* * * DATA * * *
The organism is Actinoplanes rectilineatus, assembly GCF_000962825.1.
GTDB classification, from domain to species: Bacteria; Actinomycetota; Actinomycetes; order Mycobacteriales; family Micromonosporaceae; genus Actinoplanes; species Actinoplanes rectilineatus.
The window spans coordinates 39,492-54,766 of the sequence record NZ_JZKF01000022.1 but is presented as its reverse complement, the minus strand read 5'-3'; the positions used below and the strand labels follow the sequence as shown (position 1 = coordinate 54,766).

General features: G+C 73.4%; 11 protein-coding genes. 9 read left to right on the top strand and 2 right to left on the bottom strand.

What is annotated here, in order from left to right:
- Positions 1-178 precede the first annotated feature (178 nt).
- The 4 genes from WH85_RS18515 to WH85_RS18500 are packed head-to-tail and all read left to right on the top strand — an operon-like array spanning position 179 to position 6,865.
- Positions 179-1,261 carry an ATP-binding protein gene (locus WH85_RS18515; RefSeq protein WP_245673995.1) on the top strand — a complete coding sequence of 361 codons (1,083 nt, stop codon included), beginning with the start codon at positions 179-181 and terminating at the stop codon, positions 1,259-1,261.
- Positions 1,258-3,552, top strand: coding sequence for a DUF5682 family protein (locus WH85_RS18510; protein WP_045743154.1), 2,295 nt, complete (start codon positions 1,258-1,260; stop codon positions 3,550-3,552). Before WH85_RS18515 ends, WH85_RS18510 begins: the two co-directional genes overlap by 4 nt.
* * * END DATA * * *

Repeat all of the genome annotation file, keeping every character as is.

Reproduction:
The organism is Actinoplanes rectilineatus, assembly GCF_000962825.1.
GTDB classification, from domain to species: Bacteria; Actinomycetota; Actinomycetes; order Mycobacteriales; family Micromonosporaceae; genus Actinoplanes; species Actinoplanes rectilineatus.
The window spans coordinates 39,492-54,766 of the sequence record NZ_JZKF01000022.1 but is presented as its reverse complement, the minus strand read 5'-3'; the positions used below and the strand labels follow the sequence as shown (position 1 = coordinate 54,766).

General features: G+C 73.4%; 11 protein-coding genes. 9 read left to right on the top strand and 2 right to left on the bottom strand.

What is annotated here, in order from left to right:
- Positions 1-178 precede the first annotated feature (178 nt).
- The 4 genes from WH85_RS18515 to WH85_RS18500 are packed head-to-tail and all read left to right on the top strand — an operon-like array spanning position 179 to position 6,865.
- Positions 179-1,261 carry an ATP-binding protein gene (locus WH85_RS18515; RefSeq protein WP_245673995.1) on the top strand — a complete coding sequence of 361 codons (1,083 nt, stop codon included), beginning with the start codon at positions 179-181 and terminating at the stop codon, positions 1,259-1,261.
- Positions 1,258-3,552, top strand: coding sequence for a DUF5682 family protein (locus WH85_RS18510; protein WP_045743154.1), 2,295 nt, complete (start codon positions 1,258-1,260; stop codon positions 3,550-3,552). Before WH85_RS18515 ends, WH85_RS18510 begins: the two co-directional genes overlap by 4 nt.